Tennessee State of the State Address 2006

NASHVILLE, Tenn., Feb. 7 - Following is the prepared text of Gov. Phil Bredesen's (D) 2006 state of the state address:  

Governor Wilder; Speaker Naifeh; Speaker ProTem DeBerry; Members of the 104th General Assembly; Justices; Constitutional Officers; friends and guests; and my fellow Tennesseans.

As we gather in this chamber this evening, our nation is remembering the life of a woman known to the world as the first lady of the civil rights movement. Would you please join me in a moment of silence honoring the life of Coretta Scott King.

I stand here tonight for my fourth time as Governor to report to you on the State of our State, and to fulfill my obligation to recommend to the General Assembly a budget prepared according to the requirements of our Constitution.

As I begin, I want to acknowledge the effort of the General Assembly in the Special Session just concluded. I commend you for the fine work you accomplished.

Tonight, for the fourth time, I will recommend a budget that is honestly balanced without gimmicks and that requires no new taxes.

The budget I am presenting totals $25.6 billion, a decline of 2.6% from last year. The state’s contribution has grown by 3.4%, but federal funds have declined by 7% due primarily to the impact of Medicare Part D, the termination of Katrina support funds, and a smaller federal transportation appropriation than originally expected.

In order to be able to present a balanced budget once again, we have had to endure some very difficult and painful actions with respect to TennCare. To all of you in this chamber and to all of you across our state who have responded to these difficult choices with common sense and a constructive attitude, I offer as Governor my heartfelt thanks.

As we convene this evening in these grand surroundings, we are all mindful that over ten thousand of our fellow Tennesseans have left their comfortable homes and families to serve our nation abroad. I have asked to join us in this chamber tonight three representatives of these troops:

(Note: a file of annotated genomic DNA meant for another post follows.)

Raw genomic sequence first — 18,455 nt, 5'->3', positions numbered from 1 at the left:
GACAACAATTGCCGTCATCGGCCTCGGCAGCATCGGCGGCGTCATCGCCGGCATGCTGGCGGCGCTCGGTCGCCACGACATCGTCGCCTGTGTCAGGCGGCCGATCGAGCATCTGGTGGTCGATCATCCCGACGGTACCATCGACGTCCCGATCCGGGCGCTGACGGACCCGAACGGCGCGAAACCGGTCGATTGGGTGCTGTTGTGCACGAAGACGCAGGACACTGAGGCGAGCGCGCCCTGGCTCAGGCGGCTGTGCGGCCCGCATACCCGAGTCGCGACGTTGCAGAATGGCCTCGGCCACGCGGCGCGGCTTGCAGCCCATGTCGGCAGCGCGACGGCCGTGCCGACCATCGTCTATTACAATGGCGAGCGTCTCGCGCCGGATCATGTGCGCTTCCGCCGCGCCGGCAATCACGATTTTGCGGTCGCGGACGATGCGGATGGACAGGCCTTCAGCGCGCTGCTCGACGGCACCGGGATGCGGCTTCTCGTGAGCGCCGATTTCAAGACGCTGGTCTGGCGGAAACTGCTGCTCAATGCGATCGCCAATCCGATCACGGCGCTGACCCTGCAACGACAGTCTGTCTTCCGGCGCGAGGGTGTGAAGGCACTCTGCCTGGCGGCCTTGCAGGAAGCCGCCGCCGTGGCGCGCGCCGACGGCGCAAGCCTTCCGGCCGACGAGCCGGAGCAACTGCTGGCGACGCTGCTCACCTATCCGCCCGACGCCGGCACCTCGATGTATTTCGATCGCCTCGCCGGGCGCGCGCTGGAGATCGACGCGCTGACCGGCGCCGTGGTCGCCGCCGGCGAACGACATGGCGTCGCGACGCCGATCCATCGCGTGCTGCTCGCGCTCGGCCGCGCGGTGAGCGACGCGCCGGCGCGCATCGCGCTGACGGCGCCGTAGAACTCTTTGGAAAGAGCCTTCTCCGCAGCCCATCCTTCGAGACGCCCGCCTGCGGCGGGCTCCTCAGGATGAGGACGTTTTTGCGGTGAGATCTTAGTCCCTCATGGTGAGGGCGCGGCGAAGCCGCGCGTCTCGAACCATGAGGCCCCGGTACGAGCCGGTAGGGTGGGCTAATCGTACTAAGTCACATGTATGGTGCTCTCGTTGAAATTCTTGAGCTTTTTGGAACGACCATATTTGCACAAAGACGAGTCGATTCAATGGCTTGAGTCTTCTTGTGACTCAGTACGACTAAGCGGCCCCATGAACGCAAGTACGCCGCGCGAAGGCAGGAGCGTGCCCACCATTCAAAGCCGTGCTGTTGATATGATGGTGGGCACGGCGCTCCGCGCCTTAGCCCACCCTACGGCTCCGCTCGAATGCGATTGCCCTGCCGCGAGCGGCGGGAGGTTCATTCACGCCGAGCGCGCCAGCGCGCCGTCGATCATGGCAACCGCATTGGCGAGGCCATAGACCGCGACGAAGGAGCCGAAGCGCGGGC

• Brigadier General Jim Welch, who commands the 194th Engineer Brigade, and who returned from Iraq last November
  • Colonel Dennis Adams, who commands the 278th Regimental Combat Team and who also returned from Iraq last November
  • Lt. Colonel Patty Jones, who is the battalion commander of the 500 soldiers of the 168th Military Police Battalion, and who is the first female Battalion Commander in the Tennessee National Guard’s History

Please thank these military personnel and all the others they represent tonight.

Since I spoke to you last year, 18 additional soldiers from Tennessee have lost their lives. And in the past year great sacrifices have been made here at home as well. I have invited tonight four Tennesseans who embody these sacrifices both abroad and at home.
  • Muriel Tucker, from Overton County. Mrs. Tucker’s husband, Sgt. Robert Wesley Tucker, was the last Tennessee guardsman to be killed in Iraq, a few weeks before he was to return home. Mrs. Tucker is 20 years old, and has a new baby.
  • Alicia Larkins, the widow of Highway Patrolman Todd Larkins, who lost his life responding to an emergency in Dickson County last July.
  • Jo Bruce, the widow of Campbell County High School assistant principal Ken Bruce, who was killed by a student last November.
  • Lieutenant Rick Holt, from the Jackson police department, whose sister Kay Frances Rogers lost her life while on duty as a Murfreesboro police officer last October.
We are humbled by the sacrifices represented here, and I ask you to join me in showing our respect and gratitude.

Over the past few months, Tennesseans have also been called on to volunteer here at home in providing refuge and help to our fellow citizens who were displaced by Katrina. Once again, our churches, our non-profits, our schools, our citizens responded to these human needs with energy and compassion. I want to especially recognize the people of Memphis, who bore the brunt of the responsibility and carried it with honor. To every Tennessean who pitched in to help, I offer as Governor the thanks of millions of grateful citizens.

I remember very well the first time I spoke with you. It was on a cold inauguration day three years ago and I spoke of a “third way” – our leaving behind the predictable and stale debate between liberals and conservatives and embracing a third way of common sense. A few weeks later there was a somber State of the State that laid out painful but necessary cuts. I want us to think for just a moment how far we have come since those days. We have accomplished a lot with plain old common sense.